Pumicestone Passage

Pumicestone Passage – steeped in history, rich in wildlife and natural beauty, and one of the world’s most ecologically important waterways – is the body of water which separates Bribie Island from the mainland.

Pumicestone Passage stretches for 35 kilometres, from Caloundra in the north to Deception Bay in the south. A marine park with the oldest registered fish habitat in Queensland, it is a narrow, shallow estuary, encompassing a meandering system of channels, sand banks and islands.

Pumicestone Passage is a spectacular waterway that offers a sheltered recreational area perfect for boating, fishing and swimming.
It is home to a marine park featuring dugongs, which frequent its waters seasonally to feed on the seagrass on the bottom of the channels in the passage.

Pumicestone Passage is, quite simply, a bird-watcher’s paradise. The Passage is recognised as one of the most important bird habitats on the east coast of Australia, and is protected by its inclusion on three international environmental treaties.

More than 40 species of shorebirds have been recorded in the region, and thousands of migratory birds visit the area in the summer months from Siberia, Northern China and Mongolia. Twitchers (bird enthusiasts) are rumoured to travel here from almost as far afield as the birds. Jabiru, sea eagles, and royal spoonbills are all seen regularly.

Ferryman Cruises Bribie Island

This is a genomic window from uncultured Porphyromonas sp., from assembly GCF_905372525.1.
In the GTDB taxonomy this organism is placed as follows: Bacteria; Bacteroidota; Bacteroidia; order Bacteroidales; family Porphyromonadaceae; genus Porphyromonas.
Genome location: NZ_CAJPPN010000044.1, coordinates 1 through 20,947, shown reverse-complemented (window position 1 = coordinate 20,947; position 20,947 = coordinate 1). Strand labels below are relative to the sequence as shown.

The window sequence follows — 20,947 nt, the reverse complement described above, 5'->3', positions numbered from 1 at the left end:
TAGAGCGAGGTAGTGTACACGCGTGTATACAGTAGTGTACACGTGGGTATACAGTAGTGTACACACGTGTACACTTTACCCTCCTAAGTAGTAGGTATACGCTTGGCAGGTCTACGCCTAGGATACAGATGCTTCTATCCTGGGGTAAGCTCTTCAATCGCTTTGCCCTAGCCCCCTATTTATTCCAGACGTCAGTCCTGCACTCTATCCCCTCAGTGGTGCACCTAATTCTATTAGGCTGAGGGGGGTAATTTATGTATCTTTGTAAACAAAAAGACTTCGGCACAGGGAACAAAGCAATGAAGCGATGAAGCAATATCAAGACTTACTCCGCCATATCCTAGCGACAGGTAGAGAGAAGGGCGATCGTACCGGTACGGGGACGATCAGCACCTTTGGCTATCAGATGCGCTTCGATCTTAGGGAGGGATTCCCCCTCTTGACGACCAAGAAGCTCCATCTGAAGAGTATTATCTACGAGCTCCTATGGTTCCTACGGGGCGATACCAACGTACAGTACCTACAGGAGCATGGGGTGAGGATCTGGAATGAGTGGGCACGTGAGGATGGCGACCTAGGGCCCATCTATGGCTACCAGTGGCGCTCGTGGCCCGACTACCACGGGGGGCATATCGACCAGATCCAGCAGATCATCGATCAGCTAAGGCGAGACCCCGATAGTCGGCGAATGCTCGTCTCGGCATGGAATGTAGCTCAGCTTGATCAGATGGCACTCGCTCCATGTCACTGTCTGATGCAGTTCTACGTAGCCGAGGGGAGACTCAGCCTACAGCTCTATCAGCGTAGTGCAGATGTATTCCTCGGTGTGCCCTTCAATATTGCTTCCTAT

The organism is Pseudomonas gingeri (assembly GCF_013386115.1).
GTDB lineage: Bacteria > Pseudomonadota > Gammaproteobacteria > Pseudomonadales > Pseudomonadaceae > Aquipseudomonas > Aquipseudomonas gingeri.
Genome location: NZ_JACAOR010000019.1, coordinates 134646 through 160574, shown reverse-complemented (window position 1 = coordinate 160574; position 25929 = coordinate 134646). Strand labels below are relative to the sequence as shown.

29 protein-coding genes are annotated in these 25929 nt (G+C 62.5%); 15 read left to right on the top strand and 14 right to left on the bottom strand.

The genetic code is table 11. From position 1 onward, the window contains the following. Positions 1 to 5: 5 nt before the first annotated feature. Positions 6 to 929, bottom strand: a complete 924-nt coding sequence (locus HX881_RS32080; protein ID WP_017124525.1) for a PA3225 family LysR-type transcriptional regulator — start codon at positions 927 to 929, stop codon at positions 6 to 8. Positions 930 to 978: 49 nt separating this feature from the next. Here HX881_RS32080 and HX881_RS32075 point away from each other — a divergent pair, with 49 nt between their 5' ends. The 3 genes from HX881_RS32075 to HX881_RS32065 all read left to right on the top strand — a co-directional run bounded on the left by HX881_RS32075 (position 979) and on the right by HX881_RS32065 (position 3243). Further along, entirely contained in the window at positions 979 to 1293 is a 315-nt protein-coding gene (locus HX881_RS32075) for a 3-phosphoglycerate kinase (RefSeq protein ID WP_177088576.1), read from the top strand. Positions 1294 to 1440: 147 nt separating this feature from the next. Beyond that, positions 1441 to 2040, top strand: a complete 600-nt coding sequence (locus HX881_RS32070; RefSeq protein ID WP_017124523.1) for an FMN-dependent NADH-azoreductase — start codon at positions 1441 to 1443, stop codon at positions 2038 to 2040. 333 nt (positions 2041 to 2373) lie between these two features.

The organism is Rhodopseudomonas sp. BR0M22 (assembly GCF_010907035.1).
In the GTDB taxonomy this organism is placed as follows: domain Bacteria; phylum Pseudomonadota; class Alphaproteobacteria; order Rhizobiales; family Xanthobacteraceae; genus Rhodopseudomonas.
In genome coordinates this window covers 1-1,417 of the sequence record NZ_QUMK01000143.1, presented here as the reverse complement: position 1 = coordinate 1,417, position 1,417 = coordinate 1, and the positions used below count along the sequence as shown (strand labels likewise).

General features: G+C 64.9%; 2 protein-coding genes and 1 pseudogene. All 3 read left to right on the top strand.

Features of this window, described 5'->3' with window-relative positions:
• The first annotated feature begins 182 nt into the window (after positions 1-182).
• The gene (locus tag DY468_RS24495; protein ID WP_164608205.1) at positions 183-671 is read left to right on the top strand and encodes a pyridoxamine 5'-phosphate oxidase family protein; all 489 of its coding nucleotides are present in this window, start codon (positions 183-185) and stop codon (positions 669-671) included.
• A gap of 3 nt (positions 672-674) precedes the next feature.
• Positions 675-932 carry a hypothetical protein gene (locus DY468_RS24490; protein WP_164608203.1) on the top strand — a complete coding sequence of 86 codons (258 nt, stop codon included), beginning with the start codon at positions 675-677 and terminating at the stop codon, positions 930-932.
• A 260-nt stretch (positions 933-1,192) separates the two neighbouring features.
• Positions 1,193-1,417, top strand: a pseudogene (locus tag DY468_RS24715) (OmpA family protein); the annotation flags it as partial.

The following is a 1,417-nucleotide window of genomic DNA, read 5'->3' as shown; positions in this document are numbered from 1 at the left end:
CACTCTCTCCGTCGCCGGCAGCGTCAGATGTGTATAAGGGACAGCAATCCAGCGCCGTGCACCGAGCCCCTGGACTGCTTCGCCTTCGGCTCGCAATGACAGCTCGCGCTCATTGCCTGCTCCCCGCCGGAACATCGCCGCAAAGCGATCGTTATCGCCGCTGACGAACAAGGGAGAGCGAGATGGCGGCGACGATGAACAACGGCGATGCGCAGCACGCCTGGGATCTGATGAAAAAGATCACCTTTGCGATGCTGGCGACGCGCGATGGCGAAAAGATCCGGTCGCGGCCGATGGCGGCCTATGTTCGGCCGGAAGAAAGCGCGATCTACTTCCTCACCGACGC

Experience the natural beauty of the Pumicestone Passage Marine Park, see the majestic Glasshouse Mountains and visit many areas only accessible by Ferryman Cruises Bribie Island.

These living waterways are home to dugong, dolphins, turtles, dingoes, jabiru, sea eagles, osprey and many of the 360 species of birds recorded in this area – some migrating each year from the Northern Hemisphere. The Ferryman tours up the Pumicestone Passage which runs between Bribie Island and the mainland towards Caloundra and takes in the shipwreck of the SS Avon, then the township of Toorbul, and follows the historic channel that Mathew Flinders found over 200 years ago – past Donnybrook.

Pumicestone Passage is an extremely important waterway with more bird species than Kakadu. The cruise tours are relaxing, informative with a friendly crew who want you to have a truly great experience.

Commentary is provided covers the local history, both Aboriginal and European, the local environment and the fauna and flora found here. As you cruise past these wonderful sights they will be keeping an eye out for such wonderful creatures as dugong, dolphins, turtles, sea eagles, dingoes and many of the different bird species.


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